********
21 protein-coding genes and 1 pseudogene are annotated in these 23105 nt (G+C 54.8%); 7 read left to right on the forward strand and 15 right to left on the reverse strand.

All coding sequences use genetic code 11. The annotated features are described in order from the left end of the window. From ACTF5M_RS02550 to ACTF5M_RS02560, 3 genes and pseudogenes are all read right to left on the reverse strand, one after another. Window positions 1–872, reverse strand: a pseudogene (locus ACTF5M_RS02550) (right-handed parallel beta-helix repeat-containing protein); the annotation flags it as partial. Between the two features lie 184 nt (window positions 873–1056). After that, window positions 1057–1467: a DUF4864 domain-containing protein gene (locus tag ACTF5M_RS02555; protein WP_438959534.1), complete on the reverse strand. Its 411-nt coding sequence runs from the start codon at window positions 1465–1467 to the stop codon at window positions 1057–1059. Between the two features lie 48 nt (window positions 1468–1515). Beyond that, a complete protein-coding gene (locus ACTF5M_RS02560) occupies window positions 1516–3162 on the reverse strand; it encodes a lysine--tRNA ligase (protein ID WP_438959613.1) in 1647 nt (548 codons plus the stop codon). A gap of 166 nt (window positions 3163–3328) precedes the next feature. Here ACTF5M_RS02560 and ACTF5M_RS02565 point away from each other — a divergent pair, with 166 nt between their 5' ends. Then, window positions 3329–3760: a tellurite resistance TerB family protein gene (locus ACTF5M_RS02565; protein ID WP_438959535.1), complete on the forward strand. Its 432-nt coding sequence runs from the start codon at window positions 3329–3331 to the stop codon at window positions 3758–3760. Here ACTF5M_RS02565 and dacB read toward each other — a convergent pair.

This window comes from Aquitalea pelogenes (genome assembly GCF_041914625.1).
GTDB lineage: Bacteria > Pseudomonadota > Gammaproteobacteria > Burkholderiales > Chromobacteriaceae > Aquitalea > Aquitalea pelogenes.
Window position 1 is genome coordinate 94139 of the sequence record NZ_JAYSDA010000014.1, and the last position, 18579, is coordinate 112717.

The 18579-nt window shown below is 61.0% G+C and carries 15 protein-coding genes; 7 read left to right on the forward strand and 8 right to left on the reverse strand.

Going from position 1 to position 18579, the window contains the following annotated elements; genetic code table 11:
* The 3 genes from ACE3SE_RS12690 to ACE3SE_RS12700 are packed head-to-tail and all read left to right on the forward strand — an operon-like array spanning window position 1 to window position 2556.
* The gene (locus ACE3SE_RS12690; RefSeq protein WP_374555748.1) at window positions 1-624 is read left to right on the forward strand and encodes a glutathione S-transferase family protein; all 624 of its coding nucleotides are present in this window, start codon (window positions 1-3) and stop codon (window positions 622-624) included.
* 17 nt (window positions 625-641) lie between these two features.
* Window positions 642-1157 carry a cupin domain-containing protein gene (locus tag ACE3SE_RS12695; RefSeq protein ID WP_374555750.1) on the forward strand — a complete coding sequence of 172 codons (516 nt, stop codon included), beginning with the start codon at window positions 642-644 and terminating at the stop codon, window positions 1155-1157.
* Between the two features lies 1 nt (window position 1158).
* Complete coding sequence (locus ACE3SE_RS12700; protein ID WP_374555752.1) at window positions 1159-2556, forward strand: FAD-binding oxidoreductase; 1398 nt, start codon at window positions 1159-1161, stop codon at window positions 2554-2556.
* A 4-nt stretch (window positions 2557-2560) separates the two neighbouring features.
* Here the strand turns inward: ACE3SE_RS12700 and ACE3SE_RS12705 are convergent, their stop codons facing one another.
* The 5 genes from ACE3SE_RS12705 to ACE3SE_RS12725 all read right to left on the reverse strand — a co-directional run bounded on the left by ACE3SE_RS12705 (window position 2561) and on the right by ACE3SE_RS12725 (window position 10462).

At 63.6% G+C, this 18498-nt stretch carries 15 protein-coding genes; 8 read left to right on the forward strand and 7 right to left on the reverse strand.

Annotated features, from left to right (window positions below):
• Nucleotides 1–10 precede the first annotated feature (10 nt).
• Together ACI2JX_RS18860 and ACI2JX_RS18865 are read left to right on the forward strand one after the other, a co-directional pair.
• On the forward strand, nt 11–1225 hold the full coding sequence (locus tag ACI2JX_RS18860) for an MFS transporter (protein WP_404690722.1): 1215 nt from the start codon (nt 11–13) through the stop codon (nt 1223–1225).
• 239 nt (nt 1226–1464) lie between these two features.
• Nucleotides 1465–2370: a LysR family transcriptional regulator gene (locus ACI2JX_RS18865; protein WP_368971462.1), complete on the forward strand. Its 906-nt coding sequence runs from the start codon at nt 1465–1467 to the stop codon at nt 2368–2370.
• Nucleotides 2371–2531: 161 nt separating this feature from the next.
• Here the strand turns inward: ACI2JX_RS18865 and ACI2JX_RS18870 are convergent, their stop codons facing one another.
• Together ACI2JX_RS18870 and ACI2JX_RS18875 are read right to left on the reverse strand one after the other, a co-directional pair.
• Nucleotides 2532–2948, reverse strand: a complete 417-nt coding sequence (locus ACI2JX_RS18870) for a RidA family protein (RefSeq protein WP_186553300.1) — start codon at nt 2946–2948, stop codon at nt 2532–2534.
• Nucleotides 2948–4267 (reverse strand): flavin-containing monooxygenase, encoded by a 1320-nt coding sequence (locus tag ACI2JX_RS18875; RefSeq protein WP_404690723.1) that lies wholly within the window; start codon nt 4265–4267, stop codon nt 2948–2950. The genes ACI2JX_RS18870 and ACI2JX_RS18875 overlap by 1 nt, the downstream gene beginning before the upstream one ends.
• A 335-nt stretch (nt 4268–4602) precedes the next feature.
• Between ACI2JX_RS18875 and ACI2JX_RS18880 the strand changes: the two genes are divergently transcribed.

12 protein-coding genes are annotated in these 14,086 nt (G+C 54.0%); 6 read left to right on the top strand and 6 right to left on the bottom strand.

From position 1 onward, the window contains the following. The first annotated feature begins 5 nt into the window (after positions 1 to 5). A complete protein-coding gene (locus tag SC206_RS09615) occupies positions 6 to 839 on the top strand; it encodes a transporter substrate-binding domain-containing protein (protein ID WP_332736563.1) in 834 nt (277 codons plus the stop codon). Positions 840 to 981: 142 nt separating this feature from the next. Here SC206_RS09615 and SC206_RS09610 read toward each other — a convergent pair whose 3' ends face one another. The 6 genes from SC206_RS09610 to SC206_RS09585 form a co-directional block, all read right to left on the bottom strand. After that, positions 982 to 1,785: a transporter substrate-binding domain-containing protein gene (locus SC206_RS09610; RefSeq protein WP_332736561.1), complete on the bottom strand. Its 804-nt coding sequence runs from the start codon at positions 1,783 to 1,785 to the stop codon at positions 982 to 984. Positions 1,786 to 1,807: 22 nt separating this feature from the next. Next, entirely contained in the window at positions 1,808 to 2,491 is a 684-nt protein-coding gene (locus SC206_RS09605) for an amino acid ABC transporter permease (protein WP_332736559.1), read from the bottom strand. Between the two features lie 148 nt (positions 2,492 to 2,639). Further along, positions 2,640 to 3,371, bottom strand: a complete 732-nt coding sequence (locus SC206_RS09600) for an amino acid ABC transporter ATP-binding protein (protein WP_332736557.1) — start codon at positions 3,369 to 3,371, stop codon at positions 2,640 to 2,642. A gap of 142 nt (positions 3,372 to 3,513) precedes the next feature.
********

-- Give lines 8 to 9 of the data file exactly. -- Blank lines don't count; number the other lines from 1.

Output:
* The 3 genes from ACE3SE_RS12690 to ACE3SE_RS12700 are packed head-to-tail and all read left to right on the forward strand — an operon-like array spanning window position 1 to window position 2556.
* The gene (locus ACE3SE_RS12690; RefSeq protein WP_374555748.1) at window positions 1-624 is read left to right on the forward strand and encodes a glutathione S-transferase family protein; all 624 of its coding nucleotides are present in this window, start codon (window positions 1-3) and stop codon (window positions 622-624) included.